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The expositor's Greek Testament

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KATA AOYKAN

IV.

ifM irapaStSoTai, Kal u lil' 0{ku 8i8wju aur^ • J. vb ouv lav TrpoffKun^oTjs ivtiirióv fiou, «nrai <rou ndyra."1 8. Kol diroKpiÖels aurw etirev o 'irjaoOs, ""Yiraye öm<rw fj.au, larara' yifypauTai ydp,3 ' npoo-KU^CTEis Kupioe T0f 6eóv crou,* Kal auTÜ /j.<$i/u XaTpeuaeis.'" g. Kal ijyayef6 aÜToe «is 'lepouo-aXrjp,, Kal êoTTjcjev auToy iirl Tè ■nrepuyiof tou lepou, Kal ïitrti/ auTw, " Et 6 6 ulos et tou 6eoü, (JdXe aeauroi' èrreuöei' kótu • io. y^ypcurrai ydp, '"Oti toIs dyyeXots aÜTOu érreXeiTai irepl aoO, tou 8ia<j>uXd$ai tre • ii. Kal 8ti èirl XCipüi' dpoüo-i' at, pr/wOTe irpo<7K<5i|nt]s irpos Xiflop Tè? iróSa cxou.'" 12. Kal diroKpiöels etirei' aÜTw ó 'li]<roGs, ""Ori eïpijTai, ' ouk iKiretpaaeis KupLoi» tov Qc&v aou.'" 13. Kal crurreX&ras irdrra Treipao-fiof ó 8ta(3oXos dir&rnrj dir' auTou a^pi Kaïpou.

14. KAI fiiréoTpei|/e>' ó 'lr]<rous rfj 8ufdjj.et tou riftujiaTos eis TÏJI' TaXiXaiai'- Kal 4>iip.r) é£r)X0e Ka0' ÖXt)s Trjs irepix<ópou irepl auTou. 15. Kal aÜTos éSiSavKey Ie rats «Tucayuyais outüi', 8o|aJé-

1 iratra in ^ABDLAH.

2 virayc . . . IaT. omitted in fc^BDLH 1, 33 al. (&om Mt.).

* yap omitted by the same authorities.

4 fc^BDL al. have Kvp. tov fl. <r. irpoo-k. (W.H.).

* ijyayev 8e in X B LH, which also omit odtov after fCTTr]or€*.

6 Omit o fr^ABDLAE.

From the Jewish point of view, it Is true, Satan might quite well say this (J.Weiss-Meyer).—Ver. 7. tri, emphatic; Satan hopes that Jesus has been dazzled by the splendid prospect and promise: Thou—all Thine («crrat <rov irao-a).—Ver. 8. ïiraye ZaTava is no part of the true text, imported from Mt.; suitable there, not here, as another temptation follows.

Vv. 9-13. Third temptation. Mt.'s second.—'lepovtraX-iïji., instead of Mt.'s aylav TróXiv.—ivrtvdev, added by Lk., helping to bring out the situation, suggesting the plunge down from the giddy height.—Vv. 10 and 11 give Satan's quotation much as in Mt., with tov 8ia(£vXd£cu trt added from the Psalm.—Ver. 12 gives Christ's reply exactly as in Mt. The nature of this reply probably explains the inversion of the order of the second and third temptations in Lk. The evangelist judged it fitting that this should be the last word, construing it as an interdict against tempting Jesus the Lord. Lk.'s version of the temptation iB characterised throughout by careful restriction of the devil's power (vide w. 1 and 6). The inversion of the last two temptations is due to the same cause. The old idea of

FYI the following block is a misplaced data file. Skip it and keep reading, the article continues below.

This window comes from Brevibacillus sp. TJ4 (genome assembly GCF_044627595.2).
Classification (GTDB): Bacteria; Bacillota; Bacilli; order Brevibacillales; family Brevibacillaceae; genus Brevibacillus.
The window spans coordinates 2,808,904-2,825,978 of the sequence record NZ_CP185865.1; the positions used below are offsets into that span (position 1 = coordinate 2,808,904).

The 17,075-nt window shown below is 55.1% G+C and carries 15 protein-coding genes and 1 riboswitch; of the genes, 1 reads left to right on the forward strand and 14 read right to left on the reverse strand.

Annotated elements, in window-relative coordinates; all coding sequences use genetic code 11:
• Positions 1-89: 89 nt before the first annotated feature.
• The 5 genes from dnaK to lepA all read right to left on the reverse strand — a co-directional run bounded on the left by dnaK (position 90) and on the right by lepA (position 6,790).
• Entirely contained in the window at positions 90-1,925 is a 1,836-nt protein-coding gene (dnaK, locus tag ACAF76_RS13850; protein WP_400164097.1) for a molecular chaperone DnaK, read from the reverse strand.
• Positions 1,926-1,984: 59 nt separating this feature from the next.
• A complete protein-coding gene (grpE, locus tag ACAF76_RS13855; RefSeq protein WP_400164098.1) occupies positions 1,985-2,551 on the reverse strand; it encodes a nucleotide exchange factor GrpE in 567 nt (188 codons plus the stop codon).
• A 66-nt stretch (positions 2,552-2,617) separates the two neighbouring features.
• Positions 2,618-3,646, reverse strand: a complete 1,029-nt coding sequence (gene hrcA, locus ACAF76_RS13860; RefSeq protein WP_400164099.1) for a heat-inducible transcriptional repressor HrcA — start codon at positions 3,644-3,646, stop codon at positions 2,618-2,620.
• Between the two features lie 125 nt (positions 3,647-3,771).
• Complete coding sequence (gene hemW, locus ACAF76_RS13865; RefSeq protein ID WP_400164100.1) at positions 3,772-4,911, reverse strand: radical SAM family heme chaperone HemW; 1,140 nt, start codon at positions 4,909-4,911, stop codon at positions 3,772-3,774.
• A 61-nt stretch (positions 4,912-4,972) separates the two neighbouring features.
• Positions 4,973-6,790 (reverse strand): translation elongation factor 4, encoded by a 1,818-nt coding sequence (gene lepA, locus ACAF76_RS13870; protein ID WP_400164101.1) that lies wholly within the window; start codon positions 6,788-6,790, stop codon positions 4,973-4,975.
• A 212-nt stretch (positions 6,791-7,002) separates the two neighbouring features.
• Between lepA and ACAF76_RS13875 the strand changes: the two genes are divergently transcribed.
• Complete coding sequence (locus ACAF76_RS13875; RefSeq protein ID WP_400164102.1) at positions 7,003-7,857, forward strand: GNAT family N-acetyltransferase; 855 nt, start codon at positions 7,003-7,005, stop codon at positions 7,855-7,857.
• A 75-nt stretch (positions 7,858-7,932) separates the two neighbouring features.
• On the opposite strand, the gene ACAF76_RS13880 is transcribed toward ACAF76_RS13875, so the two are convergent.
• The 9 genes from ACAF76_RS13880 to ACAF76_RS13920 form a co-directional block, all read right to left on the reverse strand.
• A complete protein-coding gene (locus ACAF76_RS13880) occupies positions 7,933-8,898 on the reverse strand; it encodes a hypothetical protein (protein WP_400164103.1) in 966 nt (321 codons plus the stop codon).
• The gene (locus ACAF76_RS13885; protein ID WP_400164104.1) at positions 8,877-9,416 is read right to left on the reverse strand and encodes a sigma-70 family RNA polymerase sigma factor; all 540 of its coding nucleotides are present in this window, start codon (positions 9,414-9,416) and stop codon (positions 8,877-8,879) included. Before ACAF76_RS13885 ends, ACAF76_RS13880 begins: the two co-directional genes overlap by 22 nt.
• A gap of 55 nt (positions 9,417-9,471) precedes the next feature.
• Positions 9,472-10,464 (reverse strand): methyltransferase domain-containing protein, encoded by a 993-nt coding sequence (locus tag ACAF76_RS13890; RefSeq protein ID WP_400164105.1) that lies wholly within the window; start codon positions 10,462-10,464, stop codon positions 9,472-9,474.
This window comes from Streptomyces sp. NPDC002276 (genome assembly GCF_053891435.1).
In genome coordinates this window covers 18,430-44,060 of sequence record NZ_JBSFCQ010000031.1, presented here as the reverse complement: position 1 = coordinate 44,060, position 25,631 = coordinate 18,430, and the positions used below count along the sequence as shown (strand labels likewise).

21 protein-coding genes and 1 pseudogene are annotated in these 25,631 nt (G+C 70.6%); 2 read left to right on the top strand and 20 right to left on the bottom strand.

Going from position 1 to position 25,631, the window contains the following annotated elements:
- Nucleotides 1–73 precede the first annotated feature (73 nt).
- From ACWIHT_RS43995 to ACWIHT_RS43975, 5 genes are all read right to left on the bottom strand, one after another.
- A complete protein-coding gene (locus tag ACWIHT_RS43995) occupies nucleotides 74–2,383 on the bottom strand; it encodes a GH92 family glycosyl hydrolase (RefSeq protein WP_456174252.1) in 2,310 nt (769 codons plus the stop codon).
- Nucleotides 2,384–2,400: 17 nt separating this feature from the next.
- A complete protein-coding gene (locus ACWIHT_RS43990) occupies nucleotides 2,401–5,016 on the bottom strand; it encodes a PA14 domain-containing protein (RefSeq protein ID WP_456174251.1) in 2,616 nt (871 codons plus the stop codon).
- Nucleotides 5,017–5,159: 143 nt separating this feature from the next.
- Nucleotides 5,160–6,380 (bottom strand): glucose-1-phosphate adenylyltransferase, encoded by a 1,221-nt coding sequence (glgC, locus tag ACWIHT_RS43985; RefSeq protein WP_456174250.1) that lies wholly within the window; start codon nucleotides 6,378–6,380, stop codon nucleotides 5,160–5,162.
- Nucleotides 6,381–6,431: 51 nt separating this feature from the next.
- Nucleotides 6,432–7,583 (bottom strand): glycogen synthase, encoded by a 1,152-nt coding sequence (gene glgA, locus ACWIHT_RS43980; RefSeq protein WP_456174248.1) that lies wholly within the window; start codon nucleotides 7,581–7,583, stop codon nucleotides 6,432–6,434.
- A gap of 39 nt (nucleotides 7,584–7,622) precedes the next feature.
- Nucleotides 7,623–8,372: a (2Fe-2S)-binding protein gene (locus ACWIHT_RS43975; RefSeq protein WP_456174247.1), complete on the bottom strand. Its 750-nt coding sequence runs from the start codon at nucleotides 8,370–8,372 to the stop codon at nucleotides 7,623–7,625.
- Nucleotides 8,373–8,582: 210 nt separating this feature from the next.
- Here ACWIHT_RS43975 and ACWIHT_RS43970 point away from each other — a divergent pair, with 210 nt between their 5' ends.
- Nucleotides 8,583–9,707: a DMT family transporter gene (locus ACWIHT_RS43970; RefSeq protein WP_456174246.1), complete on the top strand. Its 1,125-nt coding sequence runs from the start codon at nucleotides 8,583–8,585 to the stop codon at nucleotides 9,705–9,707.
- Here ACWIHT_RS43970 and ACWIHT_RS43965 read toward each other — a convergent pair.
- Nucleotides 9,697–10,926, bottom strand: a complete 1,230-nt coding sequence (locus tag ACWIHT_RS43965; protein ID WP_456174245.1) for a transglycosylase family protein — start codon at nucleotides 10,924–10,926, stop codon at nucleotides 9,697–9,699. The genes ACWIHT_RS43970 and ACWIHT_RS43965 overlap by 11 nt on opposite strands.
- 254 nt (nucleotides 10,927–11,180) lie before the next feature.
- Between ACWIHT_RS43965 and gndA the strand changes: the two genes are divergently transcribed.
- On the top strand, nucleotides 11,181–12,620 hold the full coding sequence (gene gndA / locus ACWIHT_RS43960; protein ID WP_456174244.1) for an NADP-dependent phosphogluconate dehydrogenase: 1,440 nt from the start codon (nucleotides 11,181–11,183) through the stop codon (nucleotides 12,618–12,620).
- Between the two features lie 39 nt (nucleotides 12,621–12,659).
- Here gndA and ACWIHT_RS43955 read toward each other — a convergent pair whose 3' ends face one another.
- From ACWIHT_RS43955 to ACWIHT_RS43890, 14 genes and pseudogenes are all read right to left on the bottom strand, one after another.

Schleiermacher that the way to Jerusalem lay over the mountains is paltry. It is to be noted that Mt.'s connecting particles (t<Ste, iraXiK) imply sequence more than Lk.'s (koI, Si). On the general import of the temptation vide on Mt.—Ver. 13. iróvTO ir., every kind of temptation.— &xpi Kaïpov: implying that the same sort of temptations recurred in the experience of Jesus.

Vv. 14-15. Return to Galilee (cf. Mk. i. 14, 28, 39).—Ver. 14. vire'o-TptiJ/ev, as in ver. 1, frequently used by Lk.—iv i-jj 8vvd|iei r. h., in the power of the Spirit; still as full of the Spirit as at the baptism. Spiritual power not weakened by temptation, rather strengthened : post victoriam corroboratus, Bengel.- 4irjfj.-r) (here and in Mt. ix. 26), report, caused by the exercise of the Swap.is, implying a ministry of which no details are here given (so Schanz, Godet, J. Weiss, etc.). Meyer thinks of the fame of the Man who had been baptised with remarkable accompaniments; Hahn of the altered transfijfured appearance of Jesus.—Ver. 15. èSiSao-Ktv: summary reference to Christ's preaching ministry in the Galilean synagogues.—ovtwv refers to TaXiXaCav, ver. 14, and means the